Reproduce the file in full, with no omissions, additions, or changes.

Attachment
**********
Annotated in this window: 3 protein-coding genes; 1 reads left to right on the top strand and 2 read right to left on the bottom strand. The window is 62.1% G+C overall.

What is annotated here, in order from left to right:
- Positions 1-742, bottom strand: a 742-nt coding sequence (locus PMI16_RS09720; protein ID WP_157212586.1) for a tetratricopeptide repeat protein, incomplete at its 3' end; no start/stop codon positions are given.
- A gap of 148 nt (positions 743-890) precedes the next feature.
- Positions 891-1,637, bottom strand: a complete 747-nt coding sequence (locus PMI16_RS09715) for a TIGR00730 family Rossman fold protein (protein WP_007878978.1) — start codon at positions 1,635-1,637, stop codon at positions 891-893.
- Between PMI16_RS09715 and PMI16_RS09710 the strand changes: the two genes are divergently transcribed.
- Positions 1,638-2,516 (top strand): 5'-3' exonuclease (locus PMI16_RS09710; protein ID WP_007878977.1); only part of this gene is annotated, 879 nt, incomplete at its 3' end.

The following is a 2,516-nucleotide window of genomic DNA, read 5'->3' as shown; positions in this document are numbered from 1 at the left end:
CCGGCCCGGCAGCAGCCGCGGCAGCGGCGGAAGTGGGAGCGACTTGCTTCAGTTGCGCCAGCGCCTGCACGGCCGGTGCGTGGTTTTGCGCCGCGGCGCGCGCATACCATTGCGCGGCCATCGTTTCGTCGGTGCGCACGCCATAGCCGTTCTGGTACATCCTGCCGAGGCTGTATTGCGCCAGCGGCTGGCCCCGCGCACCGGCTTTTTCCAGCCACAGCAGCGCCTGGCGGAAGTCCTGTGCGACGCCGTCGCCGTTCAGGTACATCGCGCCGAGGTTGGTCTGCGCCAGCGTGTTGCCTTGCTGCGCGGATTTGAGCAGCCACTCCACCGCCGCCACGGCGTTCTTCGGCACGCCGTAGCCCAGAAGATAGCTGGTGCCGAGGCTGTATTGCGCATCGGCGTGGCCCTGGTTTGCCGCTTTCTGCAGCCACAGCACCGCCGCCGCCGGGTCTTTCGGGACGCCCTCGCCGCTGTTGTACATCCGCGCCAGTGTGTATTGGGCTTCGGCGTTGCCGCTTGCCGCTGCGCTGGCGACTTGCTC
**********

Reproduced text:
Annotated in this window: 3 protein-coding genes; 1 reads left to right on the top strand and 2 read right to left on the bottom strand. The window is 62.1% G+C overall.

What is annotated here, in order from left to right:
- Positions 1-742, bottom strand: a 742-nt coding sequence (locus PMI16_RS09720; protein ID WP_157212586.1) for a tetratricopeptide repeat protein, incomplete at its 3' end; no start/stop codon positions are given.
- A gap of 148 nt (positions 743-890) precedes the next feature.
- Positions 891-1,637, bottom strand: a complete 747-nt coding sequence (locus PMI16_RS09715) for a TIGR00730 family Rossman fold protein (protein WP_007878978.1) — start codon at positions 1,635-1,637, stop codon at positions 891-893.
- Between PMI16_RS09715 and PMI16_RS09710 the strand changes: the two genes are divergently transcribed.
- Positions 1,638-2,516 (top strand): 5'-3' exonuclease (locus PMI16_RS09710; protein ID WP_007878977.1); only part of this gene is annotated, 879 nt, incomplete at its 3' end.

The following is a 2,516-nucleotide window of genomic DNA, read 5'->3' as shown; positions in this document are numbered from 1 at the left end:
CCGGCCCGGCAGCAGCCGCGGCAGCGGCGGAAGTGGGAGCGACTTGCTTCAGTTGCGCCAGCGCCTGCACGGCCGGTGCGTGGTTTTGCGCCGCGGCGCGCGCATACCATTGCGCGGCCATCGTTTCGTCGGTGCGCACGCCATAGCCGTTCTGGTACATCCTGCCGAGGCTGTATTGCGCCAGCGGCTGGCCCCGCGCACCGGCTTTTTCCAGCCACAGCAGCGCCTGGCGGAAGTCCTGTGCGACGCCGTCGCCGTTCAGGTACATCGCGCCGAGGTTGGTCTGCGCCAGCGTGTTGCCTTGCTGCGCGGATTTGAGCAGCCACTCCACCGCCGCCACGGCGTTCTTCGGCACGCCGTAGCCCAGAAGATAGCTGGTGCCGAGGCTGTATTGCGCATCGGCGTGGCCCTGGTTTGCCGCTTTCTGCAGCCACAGCACCGCCGCCGCCGGGTCTTTCGGGACGCCCTCGCCGCTGTTGTACATCCGCGCCAGTGTGTATTGGGCTTCGGCGTTGCCGCTTGCCGCTGCGCTGGCGACTTGCTC